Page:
Will Rogers Walk Away from the CWTA?

by Istvan Fekete on March 4, 2014

The CWTA is facing hard times. After Wind Mobile’s, Public Mobile’s, and Mobilicity’s withdrawals from the telecom industry lobby group, a couple of days ago, in an unexpected move, Telus has also quit. Who’s next?

Telus’s move comes out of the blue, because no one would have expected Canada’s No. 2 wireless player to leave the lobby group that was seen as the mouthpiece for the country’s incumbents. By the way, this was the reason that wireless startups left the CWTA in the first place, a year ago.

According to Telus’s chief corporate officer, John Blair, the telco isn’t at loggerheads with the industry group, but it wants to stand out for its own view on what’s right for its customers. In other words, there are major differences in what the lobby group represents and what Telus wants its customers and clients to hear from the wireless player.

“We feel that taking our own position on the customer service front, customers-first front, is the right thing for us to do,” Blair said.

“It (the association) has no credibility to begin with and I think Telus finally arrived at that conclusion,” said Hoey, of Hoey Associates Management Consultants in Toronto.

Since the incumbent is leaving the CWTA – effective immediately – the next question is: who will follow next? Bell? Rogers?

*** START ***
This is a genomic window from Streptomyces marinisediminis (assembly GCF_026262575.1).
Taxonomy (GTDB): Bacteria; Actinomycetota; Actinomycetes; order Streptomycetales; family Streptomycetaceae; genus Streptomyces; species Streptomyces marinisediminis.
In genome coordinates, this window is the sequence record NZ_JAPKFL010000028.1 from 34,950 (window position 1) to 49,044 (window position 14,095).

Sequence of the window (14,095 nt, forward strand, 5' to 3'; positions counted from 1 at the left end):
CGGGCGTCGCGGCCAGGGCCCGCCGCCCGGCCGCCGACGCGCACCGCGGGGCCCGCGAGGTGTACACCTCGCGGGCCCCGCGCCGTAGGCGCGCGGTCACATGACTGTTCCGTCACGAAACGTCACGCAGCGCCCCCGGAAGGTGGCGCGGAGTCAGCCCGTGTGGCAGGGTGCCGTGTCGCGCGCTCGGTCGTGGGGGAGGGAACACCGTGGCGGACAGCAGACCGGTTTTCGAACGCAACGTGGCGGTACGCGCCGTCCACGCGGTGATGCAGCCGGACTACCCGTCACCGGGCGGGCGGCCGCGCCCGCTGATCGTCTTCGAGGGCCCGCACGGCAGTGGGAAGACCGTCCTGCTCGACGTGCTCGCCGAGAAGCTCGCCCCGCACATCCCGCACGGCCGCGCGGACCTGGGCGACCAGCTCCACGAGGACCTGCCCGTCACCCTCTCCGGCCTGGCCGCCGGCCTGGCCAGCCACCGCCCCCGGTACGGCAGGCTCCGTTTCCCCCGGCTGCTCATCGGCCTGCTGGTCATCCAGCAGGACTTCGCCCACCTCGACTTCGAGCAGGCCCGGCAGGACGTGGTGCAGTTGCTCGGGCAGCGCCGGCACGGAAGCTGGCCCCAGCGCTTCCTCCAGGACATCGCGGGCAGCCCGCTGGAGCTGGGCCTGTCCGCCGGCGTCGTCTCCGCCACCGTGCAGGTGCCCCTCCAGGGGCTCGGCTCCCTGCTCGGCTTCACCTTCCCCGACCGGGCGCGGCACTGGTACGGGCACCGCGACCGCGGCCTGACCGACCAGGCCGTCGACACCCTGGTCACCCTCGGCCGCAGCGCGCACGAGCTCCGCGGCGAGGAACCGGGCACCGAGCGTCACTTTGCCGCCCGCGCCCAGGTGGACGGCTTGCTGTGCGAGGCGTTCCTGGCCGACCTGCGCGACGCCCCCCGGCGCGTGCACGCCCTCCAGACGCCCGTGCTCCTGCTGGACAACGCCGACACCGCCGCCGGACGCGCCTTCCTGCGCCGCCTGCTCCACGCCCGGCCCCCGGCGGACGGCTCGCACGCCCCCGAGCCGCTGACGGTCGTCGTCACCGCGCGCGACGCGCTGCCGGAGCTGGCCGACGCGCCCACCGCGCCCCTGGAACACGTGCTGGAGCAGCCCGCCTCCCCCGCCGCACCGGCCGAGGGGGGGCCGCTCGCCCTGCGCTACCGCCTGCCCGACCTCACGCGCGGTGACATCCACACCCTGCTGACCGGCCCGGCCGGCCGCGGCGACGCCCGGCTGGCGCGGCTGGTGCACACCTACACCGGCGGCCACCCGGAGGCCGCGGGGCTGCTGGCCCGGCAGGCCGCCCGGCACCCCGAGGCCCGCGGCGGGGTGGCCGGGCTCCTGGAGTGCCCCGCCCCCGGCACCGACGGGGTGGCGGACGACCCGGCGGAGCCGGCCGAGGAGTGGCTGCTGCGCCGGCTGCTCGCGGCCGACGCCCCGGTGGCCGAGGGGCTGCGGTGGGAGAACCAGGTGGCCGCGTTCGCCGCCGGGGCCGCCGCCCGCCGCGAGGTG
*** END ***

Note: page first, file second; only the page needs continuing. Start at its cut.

Speaking with the Canadian Press, a Rogers spokeswoman has left the question unanswered, and left enough room for speculation: “We’ve been reviewing our options and we’ll make a decision that’s right for our customers,” spokeswoman Patricia Trott said Friday.

Bell’s position, on the other hand, appears unchanged: the carrier has no intention of leaving the CWTA. As a long-time member, it has been active in developing projects such as the stolen phone registry. This followed the US example, which is still an unproven model, as its efficiency yet to be shown.

Despite having 110 members on board as of writing this article, Rogers’ departure would break the CWTA apart, according to an analyst interviewed by the Canadian Press. According to Iain Grant, managing director of the Seaboard Group, it could mean the end of the lobby group.

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Written by: Istvan Fekete. www.digitcom.ca. Follow TheTelecomBlog.com by: RSS, Twitter, Facebook, or YouTube.

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